1. First, in Florida Trend’s June 2013 issue, it was noted that the number of administrators at UNF increased by 15.7% from 2007 to 2011. (In 2007, there were 235 administrators and in 2011 there were 272 administrators). As a side note, in fall 2007 there were 16,406 students and in fall 2011 there were 16,368 students.
  2. Second, we recently learned that Tom Serwatka received a $60,000 raise. I think a thorough analysis of this issue is warranted. Has the Budget Advisory Committee looked into this? Is there another group of non-administrators on campus that should be examining this issue?

 

Responses from President Rakita: “I’ll answer that, and I’ll answer it from the floor. The answer to the first part – Has the Budget Advisory Committee looked into this issue?
No, to my knowledge the Budget Advisory Committee has not looked into it.
Should they, or should some group of non-administrators look into it?
I would ask that the Budget Advisory Committee await the response from the President’s office about the salaries that was asked in Question 2, and then, given that response, make a recommendation to me about any action the Faculty Association may want to take on the issue.”

Summer Classes Budgets

Questioner: George Candler

Posted to: Associate Provost Bobby Waldrup, Academic Affairs

Apparently when we do summer budgets, we allocate x dollars to pay for faculty to teach summer classes. These classes then generate tuition revenue, which I’ll call y. The problem seems to be that y and x do not interact. To take the graduate program I teach in (the MPA): we average 20+ students for our classes. To put me in front of that class will have a marginal cost of maybe $10k, at 12.5% of my salary, plus retirement contribution (no extra health costs are incurred), and a bit of electricity. Yet with 20 graduate students at tuition of $1272 each, the marginal revenue generated by this class is over $25k. We only offered three MPA classes this summer due to budget constraints, rather than our usual four. I’ve no doubt (student numbers are healthy) that we left $15k (revenue of $25k – cost of $10k) on the table. If the revenue side of the equation was added to the cost, we would be able to make less harmful decisions about how many classes we can ‘afford’ to offer.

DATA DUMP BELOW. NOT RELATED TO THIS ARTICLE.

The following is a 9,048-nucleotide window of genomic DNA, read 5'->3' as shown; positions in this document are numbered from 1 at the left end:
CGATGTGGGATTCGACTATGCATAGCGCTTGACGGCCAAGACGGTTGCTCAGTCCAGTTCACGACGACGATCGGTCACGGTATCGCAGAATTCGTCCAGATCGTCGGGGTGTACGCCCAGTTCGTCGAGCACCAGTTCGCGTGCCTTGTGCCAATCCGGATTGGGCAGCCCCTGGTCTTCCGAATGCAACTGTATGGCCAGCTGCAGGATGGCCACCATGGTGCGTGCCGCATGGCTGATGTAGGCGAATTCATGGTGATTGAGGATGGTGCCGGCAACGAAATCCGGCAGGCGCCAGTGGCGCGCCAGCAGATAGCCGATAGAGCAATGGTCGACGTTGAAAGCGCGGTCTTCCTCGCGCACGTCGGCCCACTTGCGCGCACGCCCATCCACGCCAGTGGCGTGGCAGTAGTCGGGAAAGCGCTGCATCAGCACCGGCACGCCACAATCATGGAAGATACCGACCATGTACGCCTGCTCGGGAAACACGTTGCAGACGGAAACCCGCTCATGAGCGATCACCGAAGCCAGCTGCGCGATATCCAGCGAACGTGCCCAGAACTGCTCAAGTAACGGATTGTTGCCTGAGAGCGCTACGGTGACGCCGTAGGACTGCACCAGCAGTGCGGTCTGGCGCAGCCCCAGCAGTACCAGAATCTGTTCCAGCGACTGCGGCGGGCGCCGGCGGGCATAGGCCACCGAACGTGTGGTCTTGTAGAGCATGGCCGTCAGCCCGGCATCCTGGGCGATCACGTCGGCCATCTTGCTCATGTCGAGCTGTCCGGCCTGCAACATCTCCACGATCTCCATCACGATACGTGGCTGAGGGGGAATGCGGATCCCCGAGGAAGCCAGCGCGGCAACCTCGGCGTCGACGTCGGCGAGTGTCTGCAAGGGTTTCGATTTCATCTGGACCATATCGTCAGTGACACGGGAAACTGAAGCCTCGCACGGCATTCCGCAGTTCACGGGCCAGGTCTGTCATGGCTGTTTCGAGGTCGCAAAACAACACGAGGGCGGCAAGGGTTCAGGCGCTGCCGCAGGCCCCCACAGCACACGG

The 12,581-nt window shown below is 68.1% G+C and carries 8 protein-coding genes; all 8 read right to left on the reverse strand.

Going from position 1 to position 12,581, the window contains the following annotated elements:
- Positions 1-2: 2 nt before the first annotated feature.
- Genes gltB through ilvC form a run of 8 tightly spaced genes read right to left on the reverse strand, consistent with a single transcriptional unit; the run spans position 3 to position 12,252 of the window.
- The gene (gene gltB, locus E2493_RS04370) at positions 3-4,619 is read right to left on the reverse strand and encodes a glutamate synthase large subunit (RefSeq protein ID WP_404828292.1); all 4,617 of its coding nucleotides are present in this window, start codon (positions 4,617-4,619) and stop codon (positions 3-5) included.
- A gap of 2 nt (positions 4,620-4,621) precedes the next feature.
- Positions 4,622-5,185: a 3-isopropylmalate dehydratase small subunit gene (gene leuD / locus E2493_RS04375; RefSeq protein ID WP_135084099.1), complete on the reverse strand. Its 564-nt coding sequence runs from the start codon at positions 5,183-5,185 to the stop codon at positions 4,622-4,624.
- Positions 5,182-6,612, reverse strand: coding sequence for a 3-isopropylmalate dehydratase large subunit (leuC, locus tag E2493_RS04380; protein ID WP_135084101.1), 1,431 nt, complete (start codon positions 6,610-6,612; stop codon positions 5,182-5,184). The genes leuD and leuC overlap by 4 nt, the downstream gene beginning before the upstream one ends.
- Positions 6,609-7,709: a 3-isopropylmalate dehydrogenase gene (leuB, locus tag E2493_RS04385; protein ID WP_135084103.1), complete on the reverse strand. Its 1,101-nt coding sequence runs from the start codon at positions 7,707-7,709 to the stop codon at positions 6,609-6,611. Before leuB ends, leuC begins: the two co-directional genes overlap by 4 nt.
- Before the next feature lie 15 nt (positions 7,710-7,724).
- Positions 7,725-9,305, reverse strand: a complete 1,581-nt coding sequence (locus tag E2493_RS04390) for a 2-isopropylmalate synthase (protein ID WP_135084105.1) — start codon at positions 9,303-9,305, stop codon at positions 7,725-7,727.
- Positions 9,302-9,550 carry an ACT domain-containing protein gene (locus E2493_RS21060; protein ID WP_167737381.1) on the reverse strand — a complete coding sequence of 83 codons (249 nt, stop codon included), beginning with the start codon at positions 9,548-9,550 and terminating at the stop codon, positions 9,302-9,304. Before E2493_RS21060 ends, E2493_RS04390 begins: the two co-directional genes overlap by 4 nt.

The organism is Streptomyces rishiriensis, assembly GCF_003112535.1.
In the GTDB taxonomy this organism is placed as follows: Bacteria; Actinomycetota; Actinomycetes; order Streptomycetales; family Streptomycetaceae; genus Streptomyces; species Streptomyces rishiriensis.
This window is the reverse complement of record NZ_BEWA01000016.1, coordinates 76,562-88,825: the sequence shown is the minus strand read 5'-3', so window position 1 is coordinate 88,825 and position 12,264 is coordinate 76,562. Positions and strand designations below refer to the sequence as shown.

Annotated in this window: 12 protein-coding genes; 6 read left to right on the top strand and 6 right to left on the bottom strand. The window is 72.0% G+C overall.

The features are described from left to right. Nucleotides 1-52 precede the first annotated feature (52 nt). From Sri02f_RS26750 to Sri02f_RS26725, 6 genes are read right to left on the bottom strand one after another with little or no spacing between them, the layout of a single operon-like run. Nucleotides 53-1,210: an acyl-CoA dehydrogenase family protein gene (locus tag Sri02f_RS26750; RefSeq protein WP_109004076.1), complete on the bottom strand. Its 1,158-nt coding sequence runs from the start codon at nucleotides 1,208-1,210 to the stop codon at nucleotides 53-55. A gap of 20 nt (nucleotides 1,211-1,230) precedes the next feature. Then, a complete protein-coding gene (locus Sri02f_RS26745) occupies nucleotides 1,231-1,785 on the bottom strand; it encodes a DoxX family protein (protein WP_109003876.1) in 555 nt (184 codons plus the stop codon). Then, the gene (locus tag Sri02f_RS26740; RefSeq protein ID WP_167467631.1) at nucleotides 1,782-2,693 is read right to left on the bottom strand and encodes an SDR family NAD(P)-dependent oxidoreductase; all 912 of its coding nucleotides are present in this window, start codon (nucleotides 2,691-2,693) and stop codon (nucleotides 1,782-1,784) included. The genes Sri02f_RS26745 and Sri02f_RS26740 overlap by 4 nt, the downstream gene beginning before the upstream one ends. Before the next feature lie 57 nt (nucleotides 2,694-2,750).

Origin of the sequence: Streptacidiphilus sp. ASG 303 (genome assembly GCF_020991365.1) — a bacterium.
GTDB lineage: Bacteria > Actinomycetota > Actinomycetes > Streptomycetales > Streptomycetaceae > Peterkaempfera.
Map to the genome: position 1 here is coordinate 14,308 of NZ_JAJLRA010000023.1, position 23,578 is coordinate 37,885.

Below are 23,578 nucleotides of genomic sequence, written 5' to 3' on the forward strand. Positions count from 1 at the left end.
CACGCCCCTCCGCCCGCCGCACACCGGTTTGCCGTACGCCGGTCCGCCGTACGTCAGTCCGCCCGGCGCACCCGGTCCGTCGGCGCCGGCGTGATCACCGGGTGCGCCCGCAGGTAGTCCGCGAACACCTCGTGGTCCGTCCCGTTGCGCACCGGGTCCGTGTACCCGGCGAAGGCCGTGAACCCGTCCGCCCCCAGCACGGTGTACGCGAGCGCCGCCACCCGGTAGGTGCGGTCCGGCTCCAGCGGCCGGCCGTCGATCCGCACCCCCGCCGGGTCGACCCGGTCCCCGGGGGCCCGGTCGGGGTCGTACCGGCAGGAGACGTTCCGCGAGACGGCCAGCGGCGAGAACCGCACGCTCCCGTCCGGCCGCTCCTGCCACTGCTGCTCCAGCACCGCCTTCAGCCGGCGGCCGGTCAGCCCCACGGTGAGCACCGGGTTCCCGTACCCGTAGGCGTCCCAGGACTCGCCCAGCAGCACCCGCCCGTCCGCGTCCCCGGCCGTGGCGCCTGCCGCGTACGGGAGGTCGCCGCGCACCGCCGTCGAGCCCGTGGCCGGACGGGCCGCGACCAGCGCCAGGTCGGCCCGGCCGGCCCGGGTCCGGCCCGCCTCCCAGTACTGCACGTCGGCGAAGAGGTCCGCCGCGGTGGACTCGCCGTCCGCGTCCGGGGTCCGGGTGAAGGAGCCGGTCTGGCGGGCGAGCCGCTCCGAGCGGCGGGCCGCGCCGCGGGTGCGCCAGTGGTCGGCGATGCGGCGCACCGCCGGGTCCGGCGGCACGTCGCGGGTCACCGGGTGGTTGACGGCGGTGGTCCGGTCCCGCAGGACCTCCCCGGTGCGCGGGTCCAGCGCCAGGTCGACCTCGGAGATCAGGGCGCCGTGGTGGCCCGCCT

Written Responses for Question Synopsis
Bobby Waldrup, Associate Provost for Academic Programs:

Gordon,

Please find the question offered by Dr. Candler to the September Faculty Association meeting and my response below.

Thank you,

 

Bobby

Bobby Waldrup, Ph.D., CPA

Associate Provost for Academic Programs

Academic Affairs

University of North Florida

Phone 904-620-2700

 

From George Candler at Sept 6th, 2012 FA Meeting

I’ve got a question about summer scheduling, about a problem that has existed everywhere that I’ve taught. It might be best directed at Provost Workman.

Apparently when we do summer budgets, we allocate x dollars to pay for faculty to teach summer classes.  These classes then generate tuition revenue, which I’ll call y.  The problem seems to be that y and x do not interact. To take the graduate program I teach in (the MPA): we average 20+ students for our classes. To put me in front of that class will have a marginal cost of maybe $10k, at 12.5% of my salary, plus retirement contribution (no extra health costs are incurred), and a bit of electricity. Yet with 20 graduate students at tuition of $1272 each, the marginal revenue generated by this class is over $25k. We only offered three MPA classes this summer due to budget constraints, rather than our usual four. I’ve no doubt (student numbers are healthy) that we left $15k (revenue of $25k – cost of $10k) on the table. If the revenue side of the equation was added to the cost, we would be able to make less harmful decisions about how many classes we can ‘afford’ to offer.

 

In matching marginal tuition generated against its associated marginal costs, the 12-month fiscal year is used as opposed to traditionally bifurcated academic year / summer term.  In the short run, the university’s expenditure budget is approved and set in Tallahassee, and therefore we do not locally have the freedom to deviate significantly by adding additional summer costs regardless of possible tuition generated.  In the long run, the vast majority of costs at the university is fixed in nature across the 12-month fiscal year, and must be matched against the FTE generated across that same 12-month period.  Since 99% of summer enrollment is constituted of non-transient students, the marginal tuition that would be generated by increased summer enrollment would come at the expense of future Fall/Spring tuition revenues.